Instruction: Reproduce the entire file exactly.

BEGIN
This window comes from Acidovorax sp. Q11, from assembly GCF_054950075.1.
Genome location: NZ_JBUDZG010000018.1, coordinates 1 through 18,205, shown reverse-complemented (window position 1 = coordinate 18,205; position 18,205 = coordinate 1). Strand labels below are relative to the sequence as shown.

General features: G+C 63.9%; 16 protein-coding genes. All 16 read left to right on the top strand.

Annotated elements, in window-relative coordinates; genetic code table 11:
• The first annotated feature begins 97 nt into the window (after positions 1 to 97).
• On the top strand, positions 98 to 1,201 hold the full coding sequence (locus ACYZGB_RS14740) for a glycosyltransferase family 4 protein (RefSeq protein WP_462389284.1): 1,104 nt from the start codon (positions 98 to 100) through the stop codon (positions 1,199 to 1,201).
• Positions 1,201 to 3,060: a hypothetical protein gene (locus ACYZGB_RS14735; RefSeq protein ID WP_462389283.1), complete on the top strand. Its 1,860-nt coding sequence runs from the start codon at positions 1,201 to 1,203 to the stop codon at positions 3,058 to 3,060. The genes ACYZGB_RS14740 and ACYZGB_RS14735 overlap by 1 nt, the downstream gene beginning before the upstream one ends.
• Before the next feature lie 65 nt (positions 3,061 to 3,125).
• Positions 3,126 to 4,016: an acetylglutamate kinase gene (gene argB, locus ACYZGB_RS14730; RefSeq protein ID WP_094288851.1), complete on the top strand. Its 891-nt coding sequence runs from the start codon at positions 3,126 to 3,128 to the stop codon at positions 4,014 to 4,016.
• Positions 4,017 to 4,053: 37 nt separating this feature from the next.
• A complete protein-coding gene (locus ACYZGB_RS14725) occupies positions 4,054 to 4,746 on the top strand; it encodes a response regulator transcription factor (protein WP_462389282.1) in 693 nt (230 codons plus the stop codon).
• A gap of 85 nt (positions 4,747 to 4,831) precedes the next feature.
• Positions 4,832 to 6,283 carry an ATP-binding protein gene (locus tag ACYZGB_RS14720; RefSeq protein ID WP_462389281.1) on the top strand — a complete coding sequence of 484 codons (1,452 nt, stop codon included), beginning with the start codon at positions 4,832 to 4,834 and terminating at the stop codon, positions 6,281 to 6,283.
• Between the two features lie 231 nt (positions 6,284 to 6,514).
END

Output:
This window comes from Acidovorax sp. Q11, from assembly GCF_054950075.1.
Genome location: NZ_JBUDZG010000018.1, coordinates 1 through 18,205, shown reverse-complemented (window position 1 = coordinate 18,205; position 18,205 = coordinate 1). Strand labels below are relative to the sequence as shown.

General features: G+C 63.9%; 16 protein-coding genes. All 16 read left to right on the top strand.

Annotated elements, in window-relative coordinates; genetic code table 11:
• The first annotated feature begins 97 nt into the window (after positions 1 to 97).
• On the top strand, positions 98 to 1,201 hold the full coding sequence (locus ACYZGB_RS14740) for a glycosyltransferase family 4 protein (RefSeq protein WP_462389284.1): 1,104 nt from the start codon (positions 98 to 100) through the stop codon (positions 1,199 to 1,201).
• Positions 1,201 to 3,060: a hypothetical protein gene (locus ACYZGB_RS14735; RefSeq protein ID WP_462389283.1), complete on the top strand. Its 1,860-nt coding sequence runs from the start codon at positions 1,201 to 1,203 to the stop codon at positions 3,058 to 3,060. The genes ACYZGB_RS14740 and ACYZGB_RS14735 overlap by 1 nt, the downstream gene beginning before the upstream one ends.
• Before the next feature lie 65 nt (positions 3,061 to 3,125).
• Positions 3,126 to 4,016: an acetylglutamate kinase gene (gene argB, locus ACYZGB_RS14730; RefSeq protein ID WP_094288851.1), complete on the top strand. Its 891-nt coding sequence runs from the start codon at positions 3,126 to 3,128 to the stop codon at positions 4,014 to 4,016.
• Positions 4,017 to 4,053: 37 nt separating this feature from the next.
• A complete protein-coding gene (locus ACYZGB_RS14725) occupies positions 4,054 to 4,746 on the top strand; it encodes a response regulator transcription factor (protein WP_462389282.1) in 693 nt (230 codons plus the stop codon).
• A gap of 85 nt (positions 4,747 to 4,831) precedes the next feature.
• Positions 4,832 to 6,283 carry an ATP-binding protein gene (locus tag ACYZGB_RS14720; RefSeq protein ID WP_462389281.1) on the top strand — a complete coding sequence of 484 codons (1,452 nt, stop codon included), beginning with the start codon at positions 4,832 to 4,834 and terminating at the stop codon, positions 6,281 to 6,283.
• Between the two features lie 231 nt (positions 6,284 to 6,514).